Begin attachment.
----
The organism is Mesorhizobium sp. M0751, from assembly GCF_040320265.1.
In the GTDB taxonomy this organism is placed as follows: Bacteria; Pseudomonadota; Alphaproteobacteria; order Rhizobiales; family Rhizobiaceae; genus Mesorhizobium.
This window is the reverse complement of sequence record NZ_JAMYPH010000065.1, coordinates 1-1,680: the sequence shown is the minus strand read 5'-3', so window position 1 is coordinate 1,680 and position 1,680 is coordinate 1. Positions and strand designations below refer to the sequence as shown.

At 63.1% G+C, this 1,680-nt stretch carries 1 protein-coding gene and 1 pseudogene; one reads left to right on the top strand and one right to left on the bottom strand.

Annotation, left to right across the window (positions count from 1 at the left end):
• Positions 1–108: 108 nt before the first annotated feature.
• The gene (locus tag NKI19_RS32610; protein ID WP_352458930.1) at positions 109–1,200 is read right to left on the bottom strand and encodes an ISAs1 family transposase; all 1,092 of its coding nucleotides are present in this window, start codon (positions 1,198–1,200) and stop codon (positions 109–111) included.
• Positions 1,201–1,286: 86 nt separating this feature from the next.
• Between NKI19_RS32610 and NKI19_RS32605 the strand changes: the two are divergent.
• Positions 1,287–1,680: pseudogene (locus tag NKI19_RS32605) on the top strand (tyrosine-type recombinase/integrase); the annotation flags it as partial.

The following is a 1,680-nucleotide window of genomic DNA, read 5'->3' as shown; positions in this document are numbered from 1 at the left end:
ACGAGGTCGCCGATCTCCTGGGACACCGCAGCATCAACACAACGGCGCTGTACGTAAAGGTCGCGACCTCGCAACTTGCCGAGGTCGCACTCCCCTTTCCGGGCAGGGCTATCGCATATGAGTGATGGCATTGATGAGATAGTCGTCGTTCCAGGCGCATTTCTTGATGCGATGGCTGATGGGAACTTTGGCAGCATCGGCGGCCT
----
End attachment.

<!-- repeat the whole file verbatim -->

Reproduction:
The organism is Mesorhizobium sp. M0751, from assembly GCF_040320265.1.
In the GTDB taxonomy this organism is placed as follows: Bacteria; Pseudomonadota; Alphaproteobacteria; order Rhizobiales; family Rhizobiaceae; genus Mesorhizobium.
This window is the reverse complement of sequence record NZ_JAMYPH010000065.1, coordinates 1-1,680: the sequence shown is the minus strand read 5'-3', so window position 1 is coordinate 1,680 and position 1,680 is coordinate 1. Positions and strand designations below refer to the sequence as shown.

At 63.1% G+C, this 1,680-nt stretch carries 1 protein-coding gene and 1 pseudogene; one reads left to right on the top strand and one right to left on the bottom strand.

Annotation, left to right across the window (positions count from 1 at the left end):
• Positions 1–108: 108 nt before the first annotated feature.
• The gene (locus tag NKI19_RS32610; protein ID WP_352458930.1) at positions 109–1,200 is read right to left on the bottom strand and encodes an ISAs1 family transposase; all 1,092 of its coding nucleotides are present in this window, start codon (positions 1,198–1,200) and stop codon (positions 109–111) included.
• Positions 1,201–1,286: 86 nt separating this feature from the next.
• Between NKI19_RS32610 and NKI19_RS32605 the strand changes: the two are divergent.
• Positions 1,287–1,680: pseudogene (locus tag NKI19_RS32605) on the top strand (tyrosine-type recombinase/integrase); the annotation flags it as partial.

The following is a 1,680-nucleotide window of genomic DNA, read 5'->3' as shown; positions in this document are numbered from 1 at the left end:
ACGAGGTCGCCGATCTCCTGGGACACCGCAGCATCAACACAACGGCGCTGTACGTAAAGGTCGCGACCTCGCAACTTGCCGAGGTCGCACTCCCCTTTCCGGGCAGGGCTATCGCATATGAGTGATGGCATTGATGAGATAGTCGTCGTTCCAGGCGCATTTCTTGATGCGATGGCTGATGGGAACTTTGGCAGCATCGGCGGCCT